Big 3 Days in the Restaurant Industry: HELP!
The most grueling days of the year in the restaurant industry are (in no particular order): New Years Eve, Valentines Day and Mother’s Day. These typically are days where diners try new restaurants, usually a little out of their comfort zone price wise. This creates and interesting dichotomy and can sometimes set unreasonable expectations. Of all the days/nights to get out and try something new, these might be the worst.
Yes, its true these are bad days to try a new restaurant or a place that is a little pricier than normal. There are many reasons to avoid getting caught in the hype of dining on these days: we find these the most pertinent:
- Limited/Prix-Fixe menus
- “Holiday” pricing (some restaurants)
- Extremely busy restaurants with long wait times
- Atypical experience
Avoiding dining on these days instead around them might be better to a diner’s wallet, while providing a better experience and offering more options. However, a “following the herd” mentality dominates on these days and it is difficult to break away from this herd. Truth be told, we are guilty of going out on these days as well, particularly a recent Valentines day, more for dinner than a “Valentines Dinner”, but still out nonetheless.
Why do we feel the 4 above reasons are paramount to avoiding dining on Mothers and Valentines Day along with New Years Eve? Mostly cause they take away from guests getting a true gist of what a restaurant is all about.
It is very difficult for a restaurant to execute on days when business is abnormally busy. Consider the two greatest limiting factors, time is not one of them: seats in a restaurant and available kitchen space to prepare the food! The limiting reactant of a restaurant and the accompanying scarcity can be directly attributed to all four reasons to avoid dining on the “Big 3”. Keep this in mind anytime a restaurant is busy, it is the same reason it can take 10 minutes to get a latte on the way to work in the morning!
Knowing the scarcity of seats and kitchen space, restaurants do not want to cut back on quality of leaves the kitchen: it is the reason hordes of people want to be at that restaurant in the first place.
By serving a limited menu, chefs and KM’s can very easily predict what sort of inventory will need to be available for service and event choose what goes on the menu. This usually based on what is easy to execute and does not take away from sending the best product out for diners on these special days. Their goal is to make sure the kitchen is doing what it does and doing it well. Maybe there is an appetizer that is difficult to execute and after careful consideration, a chef decides to leave it off the Mother’s Day menu and instead puts a seasonal salad with strawberries on.
In addition to offering a limited menu, some restaurants opt for a prixe-fixe menu and only a prix-fixe menu. This is to streamline service and make executing the highest priority. Oftentimes as well, this lets the chef/KM choose what the kitchen is best at and send out a product that is equally as good! Even more exciting is that this usually results in extra special items being on this menu, usually imagined for that meal and only that meal! This is a huge win for the guests! The ugly part of these menu’s is that they usually are priced a little more than a typical meal, however there is a greater probability the execution is above average!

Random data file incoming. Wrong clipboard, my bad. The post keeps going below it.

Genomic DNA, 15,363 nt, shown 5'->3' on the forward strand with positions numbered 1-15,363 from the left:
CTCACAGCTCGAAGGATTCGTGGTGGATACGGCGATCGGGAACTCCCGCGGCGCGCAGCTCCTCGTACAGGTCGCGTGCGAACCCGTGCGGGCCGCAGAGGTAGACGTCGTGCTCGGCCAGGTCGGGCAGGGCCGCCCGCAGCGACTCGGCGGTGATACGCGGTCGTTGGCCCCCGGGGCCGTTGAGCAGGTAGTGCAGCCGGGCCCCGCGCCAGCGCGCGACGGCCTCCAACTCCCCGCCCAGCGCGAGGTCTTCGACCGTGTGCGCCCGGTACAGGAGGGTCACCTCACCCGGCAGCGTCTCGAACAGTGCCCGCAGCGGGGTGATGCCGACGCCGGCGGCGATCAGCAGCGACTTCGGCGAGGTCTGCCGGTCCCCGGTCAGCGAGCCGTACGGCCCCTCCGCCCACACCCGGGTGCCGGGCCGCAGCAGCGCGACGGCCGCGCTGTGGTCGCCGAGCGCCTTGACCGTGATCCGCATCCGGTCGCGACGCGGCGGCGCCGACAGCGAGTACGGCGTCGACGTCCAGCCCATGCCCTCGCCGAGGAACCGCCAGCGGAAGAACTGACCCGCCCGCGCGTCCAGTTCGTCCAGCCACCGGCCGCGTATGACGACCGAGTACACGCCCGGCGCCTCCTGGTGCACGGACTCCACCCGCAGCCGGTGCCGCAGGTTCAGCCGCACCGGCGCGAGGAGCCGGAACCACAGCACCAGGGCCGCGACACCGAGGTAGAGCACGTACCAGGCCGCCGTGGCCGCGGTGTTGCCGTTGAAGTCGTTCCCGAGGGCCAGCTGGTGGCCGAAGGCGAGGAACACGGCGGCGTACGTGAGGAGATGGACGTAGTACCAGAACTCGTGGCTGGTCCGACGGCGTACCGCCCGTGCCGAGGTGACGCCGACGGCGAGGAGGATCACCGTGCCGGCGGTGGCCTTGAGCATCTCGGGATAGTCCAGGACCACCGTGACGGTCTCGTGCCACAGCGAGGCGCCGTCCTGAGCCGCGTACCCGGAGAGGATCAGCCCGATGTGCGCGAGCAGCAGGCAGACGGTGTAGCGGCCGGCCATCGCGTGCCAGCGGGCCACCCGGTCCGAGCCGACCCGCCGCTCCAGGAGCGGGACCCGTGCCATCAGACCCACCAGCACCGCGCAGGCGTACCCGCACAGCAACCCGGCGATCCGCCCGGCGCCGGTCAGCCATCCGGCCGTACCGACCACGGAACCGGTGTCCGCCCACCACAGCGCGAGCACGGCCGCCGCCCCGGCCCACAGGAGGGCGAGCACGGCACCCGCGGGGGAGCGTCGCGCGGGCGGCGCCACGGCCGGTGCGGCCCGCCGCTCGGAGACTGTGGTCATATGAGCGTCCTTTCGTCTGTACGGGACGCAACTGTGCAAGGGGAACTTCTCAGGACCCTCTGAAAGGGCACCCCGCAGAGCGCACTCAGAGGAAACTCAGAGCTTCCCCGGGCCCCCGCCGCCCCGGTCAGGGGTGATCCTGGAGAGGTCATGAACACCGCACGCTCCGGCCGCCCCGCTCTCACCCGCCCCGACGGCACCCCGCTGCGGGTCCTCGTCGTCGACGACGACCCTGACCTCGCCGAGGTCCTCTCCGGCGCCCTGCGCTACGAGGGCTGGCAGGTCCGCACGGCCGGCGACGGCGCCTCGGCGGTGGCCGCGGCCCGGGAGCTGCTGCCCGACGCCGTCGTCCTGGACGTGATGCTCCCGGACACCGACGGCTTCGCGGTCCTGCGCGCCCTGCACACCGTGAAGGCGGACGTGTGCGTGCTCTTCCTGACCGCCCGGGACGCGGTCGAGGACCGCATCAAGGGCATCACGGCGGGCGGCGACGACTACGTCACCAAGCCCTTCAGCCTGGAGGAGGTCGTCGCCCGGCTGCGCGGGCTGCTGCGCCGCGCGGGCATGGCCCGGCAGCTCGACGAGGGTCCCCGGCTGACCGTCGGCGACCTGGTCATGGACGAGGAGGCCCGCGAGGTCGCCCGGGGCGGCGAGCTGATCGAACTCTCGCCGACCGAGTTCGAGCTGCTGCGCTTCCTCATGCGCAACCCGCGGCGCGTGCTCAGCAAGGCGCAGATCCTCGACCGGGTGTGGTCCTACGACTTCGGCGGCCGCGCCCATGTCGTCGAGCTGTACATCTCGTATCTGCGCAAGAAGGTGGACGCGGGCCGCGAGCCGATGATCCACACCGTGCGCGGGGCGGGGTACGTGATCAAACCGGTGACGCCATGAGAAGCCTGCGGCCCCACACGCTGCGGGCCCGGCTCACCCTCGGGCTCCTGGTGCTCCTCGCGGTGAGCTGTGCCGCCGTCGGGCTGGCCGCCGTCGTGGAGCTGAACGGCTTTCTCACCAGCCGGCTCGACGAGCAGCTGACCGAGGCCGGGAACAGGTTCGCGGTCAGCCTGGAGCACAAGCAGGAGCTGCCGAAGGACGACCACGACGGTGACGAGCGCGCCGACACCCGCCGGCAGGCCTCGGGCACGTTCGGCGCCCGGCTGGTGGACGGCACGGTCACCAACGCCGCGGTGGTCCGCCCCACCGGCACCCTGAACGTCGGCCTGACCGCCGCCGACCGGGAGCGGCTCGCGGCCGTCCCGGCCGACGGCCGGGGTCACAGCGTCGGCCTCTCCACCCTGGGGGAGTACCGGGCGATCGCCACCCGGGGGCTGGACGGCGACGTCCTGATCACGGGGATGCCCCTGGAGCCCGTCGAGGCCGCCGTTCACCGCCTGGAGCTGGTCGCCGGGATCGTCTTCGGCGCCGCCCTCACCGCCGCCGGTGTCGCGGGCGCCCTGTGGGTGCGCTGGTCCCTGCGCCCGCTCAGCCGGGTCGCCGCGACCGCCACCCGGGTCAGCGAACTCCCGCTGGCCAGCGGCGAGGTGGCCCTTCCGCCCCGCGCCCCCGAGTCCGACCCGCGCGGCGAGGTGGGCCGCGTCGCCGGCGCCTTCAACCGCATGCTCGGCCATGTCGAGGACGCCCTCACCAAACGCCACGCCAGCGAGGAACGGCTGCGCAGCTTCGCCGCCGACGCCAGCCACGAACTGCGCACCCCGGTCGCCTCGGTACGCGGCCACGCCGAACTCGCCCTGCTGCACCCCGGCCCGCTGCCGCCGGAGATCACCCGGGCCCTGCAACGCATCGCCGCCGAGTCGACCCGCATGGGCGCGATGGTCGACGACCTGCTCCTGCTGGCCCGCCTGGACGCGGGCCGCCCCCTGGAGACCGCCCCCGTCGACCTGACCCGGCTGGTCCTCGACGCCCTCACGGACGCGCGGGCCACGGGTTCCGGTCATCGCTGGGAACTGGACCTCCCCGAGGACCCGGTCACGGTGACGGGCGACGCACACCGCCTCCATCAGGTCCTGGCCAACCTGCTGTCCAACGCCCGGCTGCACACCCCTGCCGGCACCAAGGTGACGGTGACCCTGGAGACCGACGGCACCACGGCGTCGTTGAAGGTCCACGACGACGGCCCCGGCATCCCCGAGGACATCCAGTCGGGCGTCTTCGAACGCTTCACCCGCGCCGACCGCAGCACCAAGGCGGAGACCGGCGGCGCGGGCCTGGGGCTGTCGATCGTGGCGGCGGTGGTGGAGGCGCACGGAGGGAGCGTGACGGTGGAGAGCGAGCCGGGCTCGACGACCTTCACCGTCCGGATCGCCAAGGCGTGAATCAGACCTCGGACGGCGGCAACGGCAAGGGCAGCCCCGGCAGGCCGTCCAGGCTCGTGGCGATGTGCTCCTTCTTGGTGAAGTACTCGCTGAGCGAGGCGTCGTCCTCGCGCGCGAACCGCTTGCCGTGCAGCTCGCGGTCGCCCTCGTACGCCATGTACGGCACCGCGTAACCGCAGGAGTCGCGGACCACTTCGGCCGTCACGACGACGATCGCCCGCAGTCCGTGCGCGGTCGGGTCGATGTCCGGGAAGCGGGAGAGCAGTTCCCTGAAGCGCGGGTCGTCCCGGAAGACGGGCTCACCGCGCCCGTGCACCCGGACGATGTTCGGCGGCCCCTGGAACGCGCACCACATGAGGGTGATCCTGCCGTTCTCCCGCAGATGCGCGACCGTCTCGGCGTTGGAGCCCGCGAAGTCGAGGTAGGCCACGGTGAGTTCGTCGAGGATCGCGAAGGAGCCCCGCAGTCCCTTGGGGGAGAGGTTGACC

Many times restaurants will offer a limited menu along with a prix-fixe and include items from the prixe-fixe on the limited menu. These menus usually feature the best and most popular dishes a restaurant has to offer, coupled with an extra special item or two.
With the prix-fixe menu mentioned, be aware that a restaurant might use this as an opportunity to add a “holiday premium” to the price of it. This is purely to meet supply and demand of such days as Valentines Day. Restaurants do not want to intentionally gouge guests nor do they want to offend current regulars and even future regulars with obscene pricing. Many potential guests feel that restaurants get way too expensive for the big 3, however it is purely supply and demand.
Busy Restaurants with an Atypical Experience
After a little thought, two of the four reasons to avoid dining on these days are really one after all. Holiday busy can result in an experience that might be a little different than the experience a restaurant typically offers. Some of it can be attributed to the limited menu’s or sheer volume of guests going through. The guest counts can be so high on these days that many restaurant managers do not count them when considering records or workflow. Instead they rely on the amount of total seats available over the hours of service for the day. These days are outliers and only counted from a revenue standpoint.
The atypical experience might be the best reason to stay away from restaurants on the “big 3”. It is very difficult for restaurants to provide their signature experience when guest counts are artificially high and menus are shortened a little bit of what a restaurant is about can be lost in the shuffle. This is also true regardless of what any manager says. Execution and service usually suffer a little when a restaurant is busy. This is on a macro level; on the micro level there are always rock stars that can keep it together. To those people, we tip our hats and congratulate them on a job well done.
Why Write About This?
We are not attacking restaurants or the guests that enjoy them on these days, more of why they are not the best days to be enjoying a restaurant. In this industry, many relish these days, cause they are the peak of business and anticipation. Others, working in the industry and outside of the industry frown on these days for the same reason. Whatever it is that makes you happy, go ahead and do so!Spread the word with the whole staff!